Copyright ©The Author(s) 2021.
World J Transplant. Sep 18, 2021; 11(9): 372-387
Published online Sep 18, 2021. doi: 10.5500/wjt.v11.i9.372
Figure 1
Figure 1 Pathology of scleroderma renal crisis. A: Normotensive patient with systemic sclerosis (SS) and acute renal failure. End-stage renal disease: Crescentic glomerulonephritis showing fibrous crescents. A mixed mononuclear cell infiltrate and considerable tubular loss[21,70] (Open access); B: Masson’s trichrome staining of a digital artery from a patient with SS[21,70] (Open access); C: Hematoxylin and eosin staining of a renal artery from a patient with SS. Note the striking fibrotic intimal hyperplasia and the adventitial fibrosis in the digital artery and the onion skin–like intimal thickening composed of smooth muscle cells and increased connective tissue matrix in the renal artery. The intimal hyperplasia results in critical luminal narrowing and even occlusion[21,70] (Open access). Citation: Soukup T, Toms J, Oreska S, Honsova E, Safranek R. Renal Involvement in Systemic Sclerosis, 9 July 2019. Copyright© The Authors 2019. Published by Open access peer-reviewed chapter. Matucci-Cerinic M, Kahaleh B, Wigley FM. Review: evidence that systemic sclerosis is a vascular disease. Arthritis Rheum 2013; 65: 1953-1962. Copyright© The Authors 2013. Published by Wiley Online Library.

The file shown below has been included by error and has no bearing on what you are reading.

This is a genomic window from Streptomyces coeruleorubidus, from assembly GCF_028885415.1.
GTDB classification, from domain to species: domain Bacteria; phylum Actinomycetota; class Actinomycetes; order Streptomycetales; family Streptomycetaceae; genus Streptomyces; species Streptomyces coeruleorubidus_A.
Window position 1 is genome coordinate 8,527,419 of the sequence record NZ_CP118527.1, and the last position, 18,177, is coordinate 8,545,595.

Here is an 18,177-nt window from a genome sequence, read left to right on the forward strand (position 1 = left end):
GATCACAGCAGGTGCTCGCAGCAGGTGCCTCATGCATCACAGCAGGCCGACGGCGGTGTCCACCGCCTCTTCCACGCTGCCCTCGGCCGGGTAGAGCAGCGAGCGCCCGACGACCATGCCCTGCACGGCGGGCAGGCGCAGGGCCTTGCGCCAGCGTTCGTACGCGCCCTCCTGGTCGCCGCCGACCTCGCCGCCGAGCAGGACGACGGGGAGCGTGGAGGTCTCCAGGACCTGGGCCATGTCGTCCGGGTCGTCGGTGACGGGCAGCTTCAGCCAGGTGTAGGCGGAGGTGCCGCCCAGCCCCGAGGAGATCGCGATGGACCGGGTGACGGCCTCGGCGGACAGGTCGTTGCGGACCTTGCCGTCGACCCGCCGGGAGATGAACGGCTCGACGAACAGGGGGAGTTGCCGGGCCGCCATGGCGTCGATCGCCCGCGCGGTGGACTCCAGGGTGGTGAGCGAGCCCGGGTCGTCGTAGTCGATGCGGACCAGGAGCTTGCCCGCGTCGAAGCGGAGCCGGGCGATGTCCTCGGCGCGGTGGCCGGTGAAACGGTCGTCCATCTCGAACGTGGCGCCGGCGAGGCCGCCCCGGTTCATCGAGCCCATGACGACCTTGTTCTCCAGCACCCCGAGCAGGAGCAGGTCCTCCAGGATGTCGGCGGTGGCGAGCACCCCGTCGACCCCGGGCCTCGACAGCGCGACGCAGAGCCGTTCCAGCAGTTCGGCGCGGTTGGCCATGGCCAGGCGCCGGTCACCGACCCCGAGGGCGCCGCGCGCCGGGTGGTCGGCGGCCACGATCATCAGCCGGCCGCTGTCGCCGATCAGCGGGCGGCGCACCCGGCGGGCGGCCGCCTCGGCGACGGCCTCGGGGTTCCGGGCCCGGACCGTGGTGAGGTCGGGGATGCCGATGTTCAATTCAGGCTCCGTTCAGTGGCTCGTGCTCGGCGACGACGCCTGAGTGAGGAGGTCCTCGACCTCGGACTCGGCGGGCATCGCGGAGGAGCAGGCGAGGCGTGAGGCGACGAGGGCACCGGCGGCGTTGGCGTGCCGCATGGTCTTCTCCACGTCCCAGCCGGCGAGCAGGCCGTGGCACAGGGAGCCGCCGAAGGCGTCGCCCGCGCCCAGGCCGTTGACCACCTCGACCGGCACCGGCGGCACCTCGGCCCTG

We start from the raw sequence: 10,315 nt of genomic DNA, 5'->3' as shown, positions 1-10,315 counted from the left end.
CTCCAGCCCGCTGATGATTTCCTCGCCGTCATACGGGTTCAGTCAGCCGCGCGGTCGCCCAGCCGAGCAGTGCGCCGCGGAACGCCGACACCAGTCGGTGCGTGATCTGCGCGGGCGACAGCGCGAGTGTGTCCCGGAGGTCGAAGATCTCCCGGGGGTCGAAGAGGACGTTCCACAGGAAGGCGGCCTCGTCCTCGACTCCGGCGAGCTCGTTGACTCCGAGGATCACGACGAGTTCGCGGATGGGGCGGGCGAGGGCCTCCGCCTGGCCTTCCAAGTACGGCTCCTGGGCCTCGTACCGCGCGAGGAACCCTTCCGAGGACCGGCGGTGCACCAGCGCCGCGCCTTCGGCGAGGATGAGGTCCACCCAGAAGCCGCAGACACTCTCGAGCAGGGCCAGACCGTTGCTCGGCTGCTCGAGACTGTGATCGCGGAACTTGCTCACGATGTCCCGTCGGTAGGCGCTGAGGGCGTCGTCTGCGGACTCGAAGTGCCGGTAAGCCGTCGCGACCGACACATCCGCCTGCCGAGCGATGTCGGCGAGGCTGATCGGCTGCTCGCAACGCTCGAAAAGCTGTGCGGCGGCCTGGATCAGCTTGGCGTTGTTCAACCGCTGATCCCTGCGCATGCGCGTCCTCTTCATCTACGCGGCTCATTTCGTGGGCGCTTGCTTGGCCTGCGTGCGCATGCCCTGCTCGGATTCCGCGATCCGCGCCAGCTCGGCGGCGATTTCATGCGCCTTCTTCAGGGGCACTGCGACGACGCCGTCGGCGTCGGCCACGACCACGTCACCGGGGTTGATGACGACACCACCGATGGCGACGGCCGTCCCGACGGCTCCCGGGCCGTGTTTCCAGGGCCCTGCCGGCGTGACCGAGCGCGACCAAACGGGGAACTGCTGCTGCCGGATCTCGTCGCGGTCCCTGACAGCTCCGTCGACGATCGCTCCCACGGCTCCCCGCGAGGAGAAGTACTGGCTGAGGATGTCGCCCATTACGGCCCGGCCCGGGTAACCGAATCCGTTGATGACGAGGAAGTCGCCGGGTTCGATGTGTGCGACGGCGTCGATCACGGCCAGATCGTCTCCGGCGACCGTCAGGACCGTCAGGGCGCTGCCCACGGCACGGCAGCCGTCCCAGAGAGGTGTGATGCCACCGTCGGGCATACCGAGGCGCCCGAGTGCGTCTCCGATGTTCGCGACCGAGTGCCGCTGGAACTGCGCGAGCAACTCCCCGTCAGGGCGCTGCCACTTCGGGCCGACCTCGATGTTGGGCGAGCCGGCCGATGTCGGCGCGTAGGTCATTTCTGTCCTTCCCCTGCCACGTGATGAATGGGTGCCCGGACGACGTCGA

Figure 2
Figure 2 Range of adjusted annual incidence and prevalence rates of renal replacement therapy for end-stage renal disease due to scleroderma.
Figure 3
Figure 3 Differential diagnosis of acute renal failure in scleroderma: Associated vasculitis–rapidly progressive glomerulonephritis, anti-neutrophil cytoplasmic antibody-associated vasculitis with rapidly progressive glomerulonephritis. SS: Systemic sclerosis; ACE: Angiotensin converting enzyme; dcSS: Diffuse cutaneous systemic sclerosis; lcSS: Limited cutaneous systemic sclerosis; SRC: Scleroderma renal crisis; AB: Antibodies, Ig: Immunoglobulin; DX: Dialysis; RTx: Renal transplant.
Figure 4
Figure 4 Algorithm for scleroderma renal crises therapy. ACE: Angiotensin-converting enzyme inhibitor; CCB: Calcium channel blockers; ARB: Angiotensin receptor blockers.
Figure 5
Figure 5 Recovery of independent kidney function. DM: Diabetes mellitus.
Figure 6
Figure 6 Stable or improved extrarenal manifestation after kidney transplantation.
Figure 7
Figure 7 Patients and death-censored graft survival.
Figure 8
Figure 8 Graft survival after one, three, five and ten years in various studies.
Figure 9
Figure 9 Percentage of scleroderma renal crisis patients received kidney allograft compared to other groups. SRC: Scleroderma renal crisis.
Figure 10
Figure 10  Patient and graft survival after receiving 1st kidney transplant, for systemic sclerosis, diabetes mellitus and other primary kidney diseases. SS: Systemic sclerosis.
Figure 11
Figure 11  5-yr survival probability from day 91 of renal replacement therapy in systemic sclerosis patients, posttransplant patients’ survival and 5-yr allograft survival.